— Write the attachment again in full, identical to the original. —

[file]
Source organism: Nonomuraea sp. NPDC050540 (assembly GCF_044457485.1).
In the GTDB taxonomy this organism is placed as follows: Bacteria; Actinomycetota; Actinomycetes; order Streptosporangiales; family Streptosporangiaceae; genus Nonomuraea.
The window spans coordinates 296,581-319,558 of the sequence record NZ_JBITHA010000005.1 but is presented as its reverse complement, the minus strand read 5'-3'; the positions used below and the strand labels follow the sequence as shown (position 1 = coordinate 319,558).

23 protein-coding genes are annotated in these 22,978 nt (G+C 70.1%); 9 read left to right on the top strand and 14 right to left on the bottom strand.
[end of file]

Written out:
Source organism: Nonomuraea sp. NPDC050540 (assembly GCF_044457485.1).
In the GTDB taxonomy this organism is placed as follows: Bacteria; Actinomycetota; Actinomycetes; order Streptosporangiales; family Streptosporangiaceae; genus Nonomuraea.
The window spans coordinates 296,581-319,558 of the sequence record NZ_JBITHA010000005.1 but is presented as its reverse complement, the minus strand read 5'-3'; the positions used below and the strand labels follow the sequence as shown (position 1 = coordinate 319,558).

23 protein-coding genes are annotated in these 22,978 nt (G+C 70.1%); 9 read left to right on the top strand and 14 right to left on the bottom strand.